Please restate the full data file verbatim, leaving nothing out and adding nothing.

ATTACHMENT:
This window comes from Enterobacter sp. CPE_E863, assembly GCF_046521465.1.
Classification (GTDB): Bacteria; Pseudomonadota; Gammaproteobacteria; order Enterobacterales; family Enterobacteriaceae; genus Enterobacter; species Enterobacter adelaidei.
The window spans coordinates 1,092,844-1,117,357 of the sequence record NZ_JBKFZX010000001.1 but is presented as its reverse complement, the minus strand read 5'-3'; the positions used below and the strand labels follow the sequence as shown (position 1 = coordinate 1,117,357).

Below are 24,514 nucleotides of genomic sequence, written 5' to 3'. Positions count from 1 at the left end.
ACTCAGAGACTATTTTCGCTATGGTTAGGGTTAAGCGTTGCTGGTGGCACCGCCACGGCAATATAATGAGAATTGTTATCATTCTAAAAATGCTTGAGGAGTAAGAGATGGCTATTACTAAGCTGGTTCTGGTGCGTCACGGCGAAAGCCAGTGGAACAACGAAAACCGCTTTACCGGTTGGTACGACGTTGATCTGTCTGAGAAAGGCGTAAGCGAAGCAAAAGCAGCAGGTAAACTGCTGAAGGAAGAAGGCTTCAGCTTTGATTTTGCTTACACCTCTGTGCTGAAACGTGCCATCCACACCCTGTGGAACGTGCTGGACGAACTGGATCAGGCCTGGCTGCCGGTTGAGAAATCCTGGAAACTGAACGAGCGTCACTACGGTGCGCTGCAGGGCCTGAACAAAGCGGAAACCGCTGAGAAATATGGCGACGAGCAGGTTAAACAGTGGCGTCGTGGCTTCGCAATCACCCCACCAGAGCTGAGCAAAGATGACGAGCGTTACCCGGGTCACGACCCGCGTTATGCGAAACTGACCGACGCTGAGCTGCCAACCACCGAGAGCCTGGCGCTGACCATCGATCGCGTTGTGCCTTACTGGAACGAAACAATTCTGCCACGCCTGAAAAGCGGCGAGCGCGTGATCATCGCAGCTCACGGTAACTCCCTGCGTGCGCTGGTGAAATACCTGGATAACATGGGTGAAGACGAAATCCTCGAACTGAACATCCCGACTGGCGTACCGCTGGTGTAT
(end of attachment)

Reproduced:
This window comes from Enterobacter sp. CPE_E863, assembly GCF_046521465.1.
Classification (GTDB): Bacteria; Pseudomonadota; Gammaproteobacteria; order Enterobacterales; family Enterobacteriaceae; genus Enterobacter; species Enterobacter adelaidei.
The window spans coordinates 1,092,844-1,117,357 of the sequence record NZ_JBKFZX010000001.1 but is presented as its reverse complement, the minus strand read 5'-3'; the positions used below and the strand labels follow the sequence as shown (position 1 = coordinate 1,117,357).

Below are 24,514 nucleotides of genomic sequence, written 5' to 3'. Positions count from 1 at the left end.
ACTCAGAGACTATTTTCGCTATGGTTAGGGTTAAGCGTTGCTGGTGGCACCGCCACGGCAATATAATGAGAATTGTTATCATTCTAAAAATGCTTGAGGAGTAAGAGATGGCTATTACTAAGCTGGTTCTGGTGCGTCACGGCGAAAGCCAGTGGAACAACGAAAACCGCTTTACCGGTTGGTACGACGTTGATCTGTCTGAGAAAGGCGTAAGCGAAGCAAAAGCAGCAGGTAAACTGCTGAAGGAAGAAGGCTTCAGCTTTGATTTTGCTTACACCTCTGTGCTGAAACGTGCCATCCACACCCTGTGGAACGTGCTGGACGAACTGGATCAGGCCTGGCTGCCGGTTGAGAAATCCTGGAAACTGAACGAGCGTCACTACGGTGCGCTGCAGGGCCTGAACAAAGCGGAAACCGCTGAGAAATATGGCGACGAGCAGGTTAAACAGTGGCGTCGTGGCTTCGCAATCACCCCACCAGAGCTGAGCAAAGATGACGAGCGTTACCCGGGTCACGACCCGCGTTATGCGAAACTGACCGACGCTGAGCTGCCAACCACCGAGAGCCTGGCGCTGACCATCGATCGCGTTGTGCCTTACTGGAACGAAACAATTCTGCCACGCCTGAAAAGCGGCGAGCGCGTGATCATCGCAGCTCACGGTAACTCCCTGCGTGCGCTGGTGAAATACCTGGATAACATGGGTGAAGACGAAATCCTCGAACTGAACATCCCGACTGGCGTACCGCTGGTGTAT